As Recession Lingers, Gamers Play On

NEW YORK The video gaming industry remains less affected by the recession than other parts of the media and entertainment industry, according to a new Nielsen study that shows high engagement of gamers.

For example, compared with DVD purchasing and moviegoing, gameplay and game purchasing show increases month-to-month since last year, according to Nielsen, which is the corporate parent of The Hollywood Reporter. The average number of DVD purchases for January was unchanged, and the average number of movies seen in the past two months was down 3 percent, while the average number of total games purchased in the past six months was up 18 percent and hours of gameplay per week was up 13 percent.

Both self-reported and electronic audience measurement data indicate an overall increase in minutes of gameplay per month across all gender and age segments. Importantly, males age 18-24, a demo that contains more gamers than others, show increases in gameplay ranging from 16-24 percent each month so far in 2009, said Nielsen. Females age 13-17 show gains of 12-30 percent.

Among gamers who reported playing more in 2009, 36 percent cited liking their game system better, and 34 percent said they liked the games better this year, Nielsen found.

In other findings, 42 percent of the 2,400 gamers polled by the media measurement firm plan to play more than last year, and 35 percent claim they plan to spend more on gaming than last year, according to the findings.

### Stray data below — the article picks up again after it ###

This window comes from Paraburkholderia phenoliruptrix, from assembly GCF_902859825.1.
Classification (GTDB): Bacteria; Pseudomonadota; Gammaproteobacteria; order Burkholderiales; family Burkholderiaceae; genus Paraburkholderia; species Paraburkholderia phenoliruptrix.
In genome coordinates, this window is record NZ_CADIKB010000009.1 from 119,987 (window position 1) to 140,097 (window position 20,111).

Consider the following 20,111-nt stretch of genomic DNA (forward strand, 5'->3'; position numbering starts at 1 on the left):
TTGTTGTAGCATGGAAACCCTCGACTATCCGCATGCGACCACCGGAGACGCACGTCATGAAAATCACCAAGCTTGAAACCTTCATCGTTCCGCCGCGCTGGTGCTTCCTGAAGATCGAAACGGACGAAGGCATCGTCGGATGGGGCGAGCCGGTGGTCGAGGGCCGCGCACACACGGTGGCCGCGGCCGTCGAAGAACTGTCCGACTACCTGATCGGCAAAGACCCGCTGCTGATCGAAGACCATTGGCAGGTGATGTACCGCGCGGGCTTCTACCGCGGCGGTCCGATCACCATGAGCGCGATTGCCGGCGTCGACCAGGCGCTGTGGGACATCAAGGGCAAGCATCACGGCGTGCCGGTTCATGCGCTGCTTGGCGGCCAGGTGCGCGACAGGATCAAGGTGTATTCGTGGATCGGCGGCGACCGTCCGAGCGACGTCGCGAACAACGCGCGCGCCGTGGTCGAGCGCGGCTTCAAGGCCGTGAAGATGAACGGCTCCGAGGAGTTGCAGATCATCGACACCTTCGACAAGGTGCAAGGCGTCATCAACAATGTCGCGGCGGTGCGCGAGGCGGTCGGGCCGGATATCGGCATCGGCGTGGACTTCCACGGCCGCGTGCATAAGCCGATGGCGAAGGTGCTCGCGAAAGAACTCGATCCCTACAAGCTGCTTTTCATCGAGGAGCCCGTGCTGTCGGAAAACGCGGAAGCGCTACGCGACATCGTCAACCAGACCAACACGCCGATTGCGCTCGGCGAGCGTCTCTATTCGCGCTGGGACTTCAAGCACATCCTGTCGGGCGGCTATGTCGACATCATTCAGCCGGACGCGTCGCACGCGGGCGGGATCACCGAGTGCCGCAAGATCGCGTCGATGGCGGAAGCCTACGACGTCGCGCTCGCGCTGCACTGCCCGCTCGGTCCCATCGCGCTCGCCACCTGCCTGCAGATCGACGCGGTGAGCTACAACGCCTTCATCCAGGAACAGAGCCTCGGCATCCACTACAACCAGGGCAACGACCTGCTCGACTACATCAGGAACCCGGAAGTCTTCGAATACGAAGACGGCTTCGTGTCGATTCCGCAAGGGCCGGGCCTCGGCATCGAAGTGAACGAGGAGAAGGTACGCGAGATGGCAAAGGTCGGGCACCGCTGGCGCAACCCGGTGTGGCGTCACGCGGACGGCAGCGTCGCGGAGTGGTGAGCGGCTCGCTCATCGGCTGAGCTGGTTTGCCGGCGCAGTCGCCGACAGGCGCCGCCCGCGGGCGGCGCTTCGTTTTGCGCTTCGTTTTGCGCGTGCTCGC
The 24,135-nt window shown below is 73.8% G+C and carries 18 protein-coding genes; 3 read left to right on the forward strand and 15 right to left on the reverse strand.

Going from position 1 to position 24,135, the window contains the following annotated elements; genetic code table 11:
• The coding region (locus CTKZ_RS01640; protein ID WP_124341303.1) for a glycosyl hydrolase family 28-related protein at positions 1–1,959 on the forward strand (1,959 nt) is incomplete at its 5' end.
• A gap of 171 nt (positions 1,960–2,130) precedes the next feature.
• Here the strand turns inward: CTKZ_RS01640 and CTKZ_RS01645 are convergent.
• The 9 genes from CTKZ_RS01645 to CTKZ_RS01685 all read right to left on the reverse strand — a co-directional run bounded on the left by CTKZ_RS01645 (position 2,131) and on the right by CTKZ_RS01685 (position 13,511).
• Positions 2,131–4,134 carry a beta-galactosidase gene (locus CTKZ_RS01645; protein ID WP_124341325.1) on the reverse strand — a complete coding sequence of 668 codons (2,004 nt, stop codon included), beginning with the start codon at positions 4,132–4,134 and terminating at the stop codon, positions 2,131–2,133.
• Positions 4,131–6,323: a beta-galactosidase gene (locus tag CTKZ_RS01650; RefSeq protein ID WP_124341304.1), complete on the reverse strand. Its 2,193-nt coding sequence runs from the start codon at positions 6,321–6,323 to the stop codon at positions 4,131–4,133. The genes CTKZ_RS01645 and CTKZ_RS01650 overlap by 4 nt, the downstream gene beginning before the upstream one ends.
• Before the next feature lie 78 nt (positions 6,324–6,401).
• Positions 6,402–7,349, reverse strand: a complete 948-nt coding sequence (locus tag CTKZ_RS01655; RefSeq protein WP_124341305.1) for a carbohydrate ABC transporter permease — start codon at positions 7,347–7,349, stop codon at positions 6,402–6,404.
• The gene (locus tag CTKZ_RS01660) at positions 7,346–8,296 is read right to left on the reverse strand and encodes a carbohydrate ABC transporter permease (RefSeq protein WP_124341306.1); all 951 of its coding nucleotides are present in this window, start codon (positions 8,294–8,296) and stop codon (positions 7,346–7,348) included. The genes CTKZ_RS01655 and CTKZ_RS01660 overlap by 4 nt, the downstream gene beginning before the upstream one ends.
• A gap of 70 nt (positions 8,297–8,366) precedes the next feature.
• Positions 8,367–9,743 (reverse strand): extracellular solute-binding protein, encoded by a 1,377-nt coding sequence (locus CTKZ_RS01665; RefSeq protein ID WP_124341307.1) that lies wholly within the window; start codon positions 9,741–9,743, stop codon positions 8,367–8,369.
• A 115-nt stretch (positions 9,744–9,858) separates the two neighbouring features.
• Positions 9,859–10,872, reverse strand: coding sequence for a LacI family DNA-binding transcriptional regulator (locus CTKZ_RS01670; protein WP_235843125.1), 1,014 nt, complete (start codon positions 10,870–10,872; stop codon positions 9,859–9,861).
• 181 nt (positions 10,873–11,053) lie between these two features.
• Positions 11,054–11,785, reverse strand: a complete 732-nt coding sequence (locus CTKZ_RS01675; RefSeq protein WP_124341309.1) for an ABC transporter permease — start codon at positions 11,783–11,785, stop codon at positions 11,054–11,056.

Forty-one percent say they continue to play the same amount as last year and 39 percent said they would spend the same amount of money on games, despite the fact that half of gamers polled claim to be negatively affected by the recession.

This increase in gameplay time during a recession can be explained by a recent increase in used game purchases, Nielsen said. From January through May of this year, the average number of games purchased used in the past six months increased from 3.01 to 3.51, while the average number of games purchased decreased from 10.35 to 9.75.

This fits in with figures from video game retailer GameStop, which reported that in the first quarter used game sales increased by 31.9 percent, while new game sales were down 2.8 percent. The success of used games has also led other retailers, such as Best Buy, to start selling such retreads.

Gamers are also beginning to substitute the purchase of new games with subscriptions to video game rental services from companies such as Blockbuster and GameFly.

Adweek is a unit of the Nielsen Co.

Nielsen Business Media